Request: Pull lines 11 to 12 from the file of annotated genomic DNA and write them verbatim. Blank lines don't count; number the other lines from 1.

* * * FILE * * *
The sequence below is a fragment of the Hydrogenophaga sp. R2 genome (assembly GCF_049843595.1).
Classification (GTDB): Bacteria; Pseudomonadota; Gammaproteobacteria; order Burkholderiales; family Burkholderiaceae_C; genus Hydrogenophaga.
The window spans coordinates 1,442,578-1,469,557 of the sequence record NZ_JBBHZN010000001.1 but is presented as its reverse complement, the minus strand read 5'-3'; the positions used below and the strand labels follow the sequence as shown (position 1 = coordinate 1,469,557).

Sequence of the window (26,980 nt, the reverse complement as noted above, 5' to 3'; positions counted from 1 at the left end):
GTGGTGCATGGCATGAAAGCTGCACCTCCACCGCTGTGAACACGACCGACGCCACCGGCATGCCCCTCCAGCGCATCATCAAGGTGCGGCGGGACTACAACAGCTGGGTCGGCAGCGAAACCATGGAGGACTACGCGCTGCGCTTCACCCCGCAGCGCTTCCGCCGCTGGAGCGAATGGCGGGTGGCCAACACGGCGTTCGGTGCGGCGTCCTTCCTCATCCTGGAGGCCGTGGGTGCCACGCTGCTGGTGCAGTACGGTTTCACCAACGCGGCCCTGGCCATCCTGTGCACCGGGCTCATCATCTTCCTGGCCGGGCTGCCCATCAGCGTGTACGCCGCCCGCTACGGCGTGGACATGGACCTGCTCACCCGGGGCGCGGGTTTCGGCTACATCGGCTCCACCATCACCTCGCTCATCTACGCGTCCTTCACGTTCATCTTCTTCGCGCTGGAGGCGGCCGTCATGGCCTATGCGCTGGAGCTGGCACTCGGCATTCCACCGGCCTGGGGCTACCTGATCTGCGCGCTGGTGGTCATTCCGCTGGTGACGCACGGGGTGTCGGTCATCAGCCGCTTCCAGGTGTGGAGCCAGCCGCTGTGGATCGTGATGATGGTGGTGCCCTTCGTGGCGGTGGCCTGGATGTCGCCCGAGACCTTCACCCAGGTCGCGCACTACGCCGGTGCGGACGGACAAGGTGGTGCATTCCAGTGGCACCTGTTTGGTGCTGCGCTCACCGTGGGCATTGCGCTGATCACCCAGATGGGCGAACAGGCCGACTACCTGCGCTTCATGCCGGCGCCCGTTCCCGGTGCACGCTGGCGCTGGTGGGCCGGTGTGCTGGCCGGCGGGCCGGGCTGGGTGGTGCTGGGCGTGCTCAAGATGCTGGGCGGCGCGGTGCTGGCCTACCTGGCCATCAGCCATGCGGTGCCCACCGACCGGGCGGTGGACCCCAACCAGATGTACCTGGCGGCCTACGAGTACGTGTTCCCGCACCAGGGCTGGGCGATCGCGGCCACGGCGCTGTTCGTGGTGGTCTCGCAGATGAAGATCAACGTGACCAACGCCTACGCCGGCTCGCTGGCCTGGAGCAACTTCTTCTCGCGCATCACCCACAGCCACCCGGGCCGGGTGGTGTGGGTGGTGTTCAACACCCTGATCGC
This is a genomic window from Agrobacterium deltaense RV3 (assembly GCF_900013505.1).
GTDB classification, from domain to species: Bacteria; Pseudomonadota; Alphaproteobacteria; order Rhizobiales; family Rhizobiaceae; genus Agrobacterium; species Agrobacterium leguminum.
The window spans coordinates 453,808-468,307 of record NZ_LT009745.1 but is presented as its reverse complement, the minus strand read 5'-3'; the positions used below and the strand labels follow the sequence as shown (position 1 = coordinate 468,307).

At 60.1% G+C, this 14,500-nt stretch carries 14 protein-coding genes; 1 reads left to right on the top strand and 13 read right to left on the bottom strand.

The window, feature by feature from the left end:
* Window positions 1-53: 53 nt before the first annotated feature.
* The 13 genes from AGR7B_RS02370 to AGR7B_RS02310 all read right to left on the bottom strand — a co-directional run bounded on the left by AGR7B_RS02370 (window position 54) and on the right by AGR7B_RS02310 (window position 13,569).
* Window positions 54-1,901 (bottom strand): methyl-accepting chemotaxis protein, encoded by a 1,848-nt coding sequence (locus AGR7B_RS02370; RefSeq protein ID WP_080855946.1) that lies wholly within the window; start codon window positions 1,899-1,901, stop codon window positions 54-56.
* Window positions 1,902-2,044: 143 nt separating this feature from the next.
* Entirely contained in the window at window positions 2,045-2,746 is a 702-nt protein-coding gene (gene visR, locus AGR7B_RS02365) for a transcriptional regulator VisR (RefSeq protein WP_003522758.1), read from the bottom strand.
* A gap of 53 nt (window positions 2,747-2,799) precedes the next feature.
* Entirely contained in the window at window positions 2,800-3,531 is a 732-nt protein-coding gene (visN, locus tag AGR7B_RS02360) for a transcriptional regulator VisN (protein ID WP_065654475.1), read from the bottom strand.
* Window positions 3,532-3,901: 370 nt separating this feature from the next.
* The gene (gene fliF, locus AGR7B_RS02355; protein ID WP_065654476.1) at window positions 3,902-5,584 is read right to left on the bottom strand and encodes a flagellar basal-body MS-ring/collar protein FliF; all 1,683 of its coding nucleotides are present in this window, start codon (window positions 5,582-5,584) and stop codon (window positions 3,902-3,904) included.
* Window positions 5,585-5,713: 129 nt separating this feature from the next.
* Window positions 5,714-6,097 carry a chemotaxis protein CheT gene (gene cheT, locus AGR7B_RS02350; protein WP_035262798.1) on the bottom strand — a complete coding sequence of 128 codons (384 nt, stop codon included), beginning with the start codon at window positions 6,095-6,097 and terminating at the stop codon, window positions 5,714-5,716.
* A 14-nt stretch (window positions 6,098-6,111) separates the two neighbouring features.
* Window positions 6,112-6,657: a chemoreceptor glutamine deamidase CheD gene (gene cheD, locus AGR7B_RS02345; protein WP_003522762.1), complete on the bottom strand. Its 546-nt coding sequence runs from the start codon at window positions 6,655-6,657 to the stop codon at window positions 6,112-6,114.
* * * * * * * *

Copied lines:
* Window positions 1-53: 53 nt before the first annotated feature.
* The 13 genes from AGR7B_RS02370 to AGR7B_RS02310 all read right to left on the bottom strand — a co-directional run bounded on the left by AGR7B_RS02370 (window position 54) and on the right by AGR7B_RS02310 (window position 13,569).